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Proxy an existing endpoint

Imposter can generate mock configuration files for you by proxying an existing endpoint.

If you don't have an existing endpoint to proxy, it's easy to create the configuration using the guide.



Let's imagine you want to proxy an endpoint running at http://localhost:3000. For simplicity, we will imagine it returns the following data:

$ curl http://localhost:3000

{ "petType": "Cat", "petName": "Fluffy" }

Imposter can create a mock for you by acting as a proxy, capturing the request and responses as they are made.

Create a mock

Start Imposter as a proxy:

$ imposter proxy http://localhost:3000

starting proxy for upstream http://localhost:3000 on port 8080

Imposter has started an HTTP server on port 8080. Any requests sent to http://localhost:8080 will be forwarded to the upstream endpoint. Responses from the upstream will be recorded, then returned to the client.

Now call the endpoint via the proxy:

$ curl http://localhost:8080

{ "petType": "Cat", "petName": "Fluffy" }

You'll notice the response from the upstream endpoint is still returned, but in addition, Imposter captured the important parts of the request and response for you.

received request GET / from client
invoking upstream http://localhost:3000 with GET / [body: 0 bytes]
upstream responded to GET http://localhost:3000/ with status 200 [body 43 bytes]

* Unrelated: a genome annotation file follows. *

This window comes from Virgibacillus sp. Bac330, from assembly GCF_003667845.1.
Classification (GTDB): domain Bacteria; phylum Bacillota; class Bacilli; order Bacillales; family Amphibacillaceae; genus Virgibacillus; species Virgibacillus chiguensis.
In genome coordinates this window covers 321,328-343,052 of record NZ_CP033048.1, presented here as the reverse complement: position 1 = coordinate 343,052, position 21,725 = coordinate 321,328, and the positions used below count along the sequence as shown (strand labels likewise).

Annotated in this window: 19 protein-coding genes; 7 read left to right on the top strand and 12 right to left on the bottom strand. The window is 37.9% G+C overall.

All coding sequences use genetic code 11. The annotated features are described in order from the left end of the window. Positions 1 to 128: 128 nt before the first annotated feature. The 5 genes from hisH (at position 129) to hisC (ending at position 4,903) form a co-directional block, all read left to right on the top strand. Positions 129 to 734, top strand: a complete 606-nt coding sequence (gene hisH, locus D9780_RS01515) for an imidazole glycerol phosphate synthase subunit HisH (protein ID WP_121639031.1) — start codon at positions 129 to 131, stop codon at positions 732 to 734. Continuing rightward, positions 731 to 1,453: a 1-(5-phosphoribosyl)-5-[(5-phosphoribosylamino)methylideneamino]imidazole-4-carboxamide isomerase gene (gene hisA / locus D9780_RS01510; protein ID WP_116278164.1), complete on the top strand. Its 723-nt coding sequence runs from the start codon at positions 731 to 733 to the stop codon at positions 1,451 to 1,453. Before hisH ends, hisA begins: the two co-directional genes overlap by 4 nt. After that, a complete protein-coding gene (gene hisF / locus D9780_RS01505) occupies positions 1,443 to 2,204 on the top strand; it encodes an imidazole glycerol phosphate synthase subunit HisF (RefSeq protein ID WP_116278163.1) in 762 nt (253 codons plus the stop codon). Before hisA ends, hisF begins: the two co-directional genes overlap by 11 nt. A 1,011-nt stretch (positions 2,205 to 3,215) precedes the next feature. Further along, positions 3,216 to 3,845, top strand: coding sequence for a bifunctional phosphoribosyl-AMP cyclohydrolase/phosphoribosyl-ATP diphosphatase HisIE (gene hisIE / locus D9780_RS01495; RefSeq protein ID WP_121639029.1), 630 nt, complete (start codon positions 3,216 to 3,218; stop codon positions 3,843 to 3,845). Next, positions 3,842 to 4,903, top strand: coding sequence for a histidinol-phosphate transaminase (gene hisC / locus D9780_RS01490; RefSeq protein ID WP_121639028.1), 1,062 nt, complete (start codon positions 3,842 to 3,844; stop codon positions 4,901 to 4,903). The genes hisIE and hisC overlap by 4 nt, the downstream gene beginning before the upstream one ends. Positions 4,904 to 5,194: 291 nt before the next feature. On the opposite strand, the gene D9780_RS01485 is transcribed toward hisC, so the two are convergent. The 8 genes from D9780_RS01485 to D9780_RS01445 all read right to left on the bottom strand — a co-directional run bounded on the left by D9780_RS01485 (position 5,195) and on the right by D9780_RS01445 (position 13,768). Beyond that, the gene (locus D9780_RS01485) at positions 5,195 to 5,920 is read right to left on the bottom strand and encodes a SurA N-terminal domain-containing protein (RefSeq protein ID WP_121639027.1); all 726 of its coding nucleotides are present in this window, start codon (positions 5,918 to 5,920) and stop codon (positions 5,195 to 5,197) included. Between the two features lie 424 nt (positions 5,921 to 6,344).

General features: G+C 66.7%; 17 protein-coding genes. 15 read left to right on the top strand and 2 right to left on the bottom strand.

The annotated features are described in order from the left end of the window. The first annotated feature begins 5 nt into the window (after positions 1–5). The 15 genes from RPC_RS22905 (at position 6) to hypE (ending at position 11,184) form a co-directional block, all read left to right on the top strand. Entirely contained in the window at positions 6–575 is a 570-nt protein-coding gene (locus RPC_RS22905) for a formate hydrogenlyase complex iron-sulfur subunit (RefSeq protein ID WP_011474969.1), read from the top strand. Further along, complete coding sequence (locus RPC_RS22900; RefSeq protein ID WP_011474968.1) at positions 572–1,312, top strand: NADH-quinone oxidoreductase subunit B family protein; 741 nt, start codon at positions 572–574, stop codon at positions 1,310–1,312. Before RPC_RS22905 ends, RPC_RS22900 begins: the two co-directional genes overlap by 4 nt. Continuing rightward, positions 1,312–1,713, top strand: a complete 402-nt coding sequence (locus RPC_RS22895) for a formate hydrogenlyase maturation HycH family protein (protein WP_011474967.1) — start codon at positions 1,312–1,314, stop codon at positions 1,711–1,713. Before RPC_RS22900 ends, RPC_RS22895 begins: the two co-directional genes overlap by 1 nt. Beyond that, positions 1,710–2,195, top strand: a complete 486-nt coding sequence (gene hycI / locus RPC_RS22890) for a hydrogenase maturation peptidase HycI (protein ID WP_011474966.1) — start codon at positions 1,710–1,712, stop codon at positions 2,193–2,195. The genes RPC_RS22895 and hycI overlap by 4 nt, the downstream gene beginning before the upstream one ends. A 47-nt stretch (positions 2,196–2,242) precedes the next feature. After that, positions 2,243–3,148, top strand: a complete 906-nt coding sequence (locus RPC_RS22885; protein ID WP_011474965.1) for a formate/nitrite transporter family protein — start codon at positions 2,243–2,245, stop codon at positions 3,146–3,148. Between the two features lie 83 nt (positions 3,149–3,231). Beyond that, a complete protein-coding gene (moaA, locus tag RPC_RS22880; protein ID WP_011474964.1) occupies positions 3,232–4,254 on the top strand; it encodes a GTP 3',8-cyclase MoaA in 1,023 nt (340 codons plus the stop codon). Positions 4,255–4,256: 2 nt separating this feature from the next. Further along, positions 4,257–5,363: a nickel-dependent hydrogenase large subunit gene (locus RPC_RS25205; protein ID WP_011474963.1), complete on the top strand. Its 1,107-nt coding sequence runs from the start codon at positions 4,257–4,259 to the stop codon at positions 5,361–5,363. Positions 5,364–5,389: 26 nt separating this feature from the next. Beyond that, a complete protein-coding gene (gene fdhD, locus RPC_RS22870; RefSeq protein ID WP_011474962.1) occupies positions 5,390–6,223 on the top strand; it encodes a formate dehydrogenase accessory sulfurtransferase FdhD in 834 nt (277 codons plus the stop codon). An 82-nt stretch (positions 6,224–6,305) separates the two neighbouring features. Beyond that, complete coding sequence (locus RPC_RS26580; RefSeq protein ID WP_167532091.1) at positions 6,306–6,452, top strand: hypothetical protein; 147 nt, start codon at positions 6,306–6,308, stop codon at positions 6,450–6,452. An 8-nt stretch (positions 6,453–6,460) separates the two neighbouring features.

wrote response [status: 200, body 43 bytes] to client
proxied GET / to upstream [status: 200, body 43 bytes] for client in 1.82875ms
wrote response file /Users/mary/example/GET-index.json for GET /index.json [43 bytes]
wrote config file /Users/mary/example/localhost-3000-config.yaml for GET /index.json

Look in the directory where you started Imposter and you will see two new files:

$ ls -l
-rw-r--r--  1 mary  wheel    43B  8 Sep 13:56 GET-index.json
-rw-r--r--  1 mary  wheel   171B  8 Sep 13:56 localhost-3000-config.yaml

The GET-index.json file contains the response body above. The localhost-3000-config.yaml is the Imposter configuration file.

Testing the mock

Now we have our configuration and response files, we can stop the proxy and just use the mock.

Stop Imposter using CTRL+C.

In the same directory as the files you captured above, start Imposter:

$ imposter up

Starting mock engine 3.0.4
Loading configuration file: /opt/imposter/config/localhost-3000-config.yaml
Adding handler: GET -> /
Mock engine up and running on http://localhost:8080

Imposter read the configuration files and a mock of the original endpoint is now running at http://localhost:8080

Call the mock:

$ curl http://localhost:8080

{ "petType": "Cat", "petName": "Fluffy" }

Imposter served the response based on what it captured.

Matched resource config for GET http://localhost:8080/
Serving response file GET-index.json for GET http://localhost:8080/ with status code 200

Examine the mock

You can examine your mock by looking at the configuration file:

# localhost-3000-config.yaml
plugin: rest
- method: GET
  path: /
    file: GET-index.json
    statusCode: 200
      Content-Type: application/json

Some things to note:

  • The HTTP method and path from the request have been recorded by the proxy
  • The file: GET-index.json property refers to the JSON file representing the captured response body
  • The response header (Content-Type: application/json) was also recorded

For completeness, see the contents of the response file reflect the content of the response body from the upstream endpoint:

{ "petType": "Cat", "petName": "Fluffy" }

Making changes

You can, of course, edit the configuration file so the mock behaves differently. When you change either the configuration file or response file, the Imposter CLI will restart to reflect your latest changes.

What's next

Learn how to use Imposter with the Configuration guide.